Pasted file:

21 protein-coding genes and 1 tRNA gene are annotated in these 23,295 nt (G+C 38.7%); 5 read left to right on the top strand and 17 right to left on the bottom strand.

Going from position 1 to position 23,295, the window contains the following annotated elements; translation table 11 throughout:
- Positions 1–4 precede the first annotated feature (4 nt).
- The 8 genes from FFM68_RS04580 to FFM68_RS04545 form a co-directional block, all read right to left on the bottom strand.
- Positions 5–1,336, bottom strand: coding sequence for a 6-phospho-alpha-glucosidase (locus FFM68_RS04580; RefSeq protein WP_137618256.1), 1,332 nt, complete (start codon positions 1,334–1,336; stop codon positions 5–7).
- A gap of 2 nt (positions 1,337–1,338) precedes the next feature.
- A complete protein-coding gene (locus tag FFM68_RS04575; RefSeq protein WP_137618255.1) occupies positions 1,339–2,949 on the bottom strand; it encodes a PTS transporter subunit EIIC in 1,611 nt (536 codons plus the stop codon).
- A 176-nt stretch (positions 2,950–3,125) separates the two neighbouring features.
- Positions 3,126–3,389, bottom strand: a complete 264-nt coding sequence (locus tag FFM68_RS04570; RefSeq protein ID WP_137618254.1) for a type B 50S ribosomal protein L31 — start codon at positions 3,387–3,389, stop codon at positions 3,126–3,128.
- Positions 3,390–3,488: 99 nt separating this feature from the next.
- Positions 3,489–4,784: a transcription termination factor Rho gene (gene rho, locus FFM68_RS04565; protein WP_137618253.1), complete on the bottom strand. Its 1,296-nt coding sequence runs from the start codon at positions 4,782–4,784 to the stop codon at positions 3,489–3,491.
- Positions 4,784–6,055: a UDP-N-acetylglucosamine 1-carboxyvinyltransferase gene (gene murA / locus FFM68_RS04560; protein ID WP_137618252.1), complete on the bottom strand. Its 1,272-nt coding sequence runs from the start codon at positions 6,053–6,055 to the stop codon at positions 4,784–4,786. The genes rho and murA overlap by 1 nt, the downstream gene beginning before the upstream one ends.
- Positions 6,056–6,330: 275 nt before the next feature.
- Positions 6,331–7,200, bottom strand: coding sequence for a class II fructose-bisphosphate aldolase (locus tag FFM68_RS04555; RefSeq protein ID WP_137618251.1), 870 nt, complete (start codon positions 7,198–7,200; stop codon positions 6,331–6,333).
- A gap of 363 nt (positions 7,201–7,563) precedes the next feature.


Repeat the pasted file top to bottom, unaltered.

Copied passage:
21 protein-coding genes and 1 tRNA gene are annotated in these 23,295 nt (G+C 38.7%); 5 read left to right on the top strand and 17 right to left on the bottom strand.

Going from position 1 to position 23,295, the window contains the following annotated elements; translation table 11 throughout:
- Positions 1–4 precede the first annotated feature (4 nt).
- The 8 genes from FFM68_RS04580 to FFM68_RS04545 form a co-directional block, all read right to left on the bottom strand.
- Positions 5–1,336, bottom strand: coding sequence for a 6-phospho-alpha-glucosidase (locus FFM68_RS04580; RefSeq protein WP_137618256.1), 1,332 nt, complete (start codon positions 1,334–1,336; stop codon positions 5–7).
- A gap of 2 nt (positions 1,337–1,338) precedes the next feature.
- A complete protein-coding gene (locus tag FFM68_RS04575; RefSeq protein WP_137618255.1) occupies positions 1,339–2,949 on the bottom strand; it encodes a PTS transporter subunit EIIC in 1,611 nt (536 codons plus the stop codon).
- A 176-nt stretch (positions 2,950–3,125) separates the two neighbouring features.
- Positions 3,126–3,389, bottom strand: a complete 264-nt coding sequence (locus tag FFM68_RS04570; RefSeq protein ID WP_137618254.1) for a type B 50S ribosomal protein L31 — start codon at positions 3,387–3,389, stop codon at positions 3,126–3,128.
- Positions 3,390–3,488: 99 nt separating this feature from the next.
- Positions 3,489–4,784: a transcription termination factor Rho gene (gene rho, locus FFM68_RS04565; protein WP_137618253.1), complete on the bottom strand. Its 1,296-nt coding sequence runs from the start codon at positions 4,782–4,784 to the stop codon at positions 3,489–3,491.
- Positions 4,784–6,055: a UDP-N-acetylglucosamine 1-carboxyvinyltransferase gene (gene murA / locus FFM68_RS04560; protein ID WP_137618252.1), complete on the bottom strand. Its 1,272-nt coding sequence runs from the start codon at positions 6,053–6,055 to the stop codon at positions 4,784–4,786. The genes rho and murA overlap by 1 nt, the downstream gene beginning before the upstream one ends.
- Positions 6,056–6,330: 275 nt before the next feature.
- Positions 6,331–7,200, bottom strand: coding sequence for a class II fructose-bisphosphate aldolase (locus tag FFM68_RS04555; RefSeq protein ID WP_137618251.1), 870 nt, complete (start codon positions 7,198–7,200; stop codon positions 6,331–6,333).
- A gap of 363 nt (positions 7,201–7,563) precedes the next feature.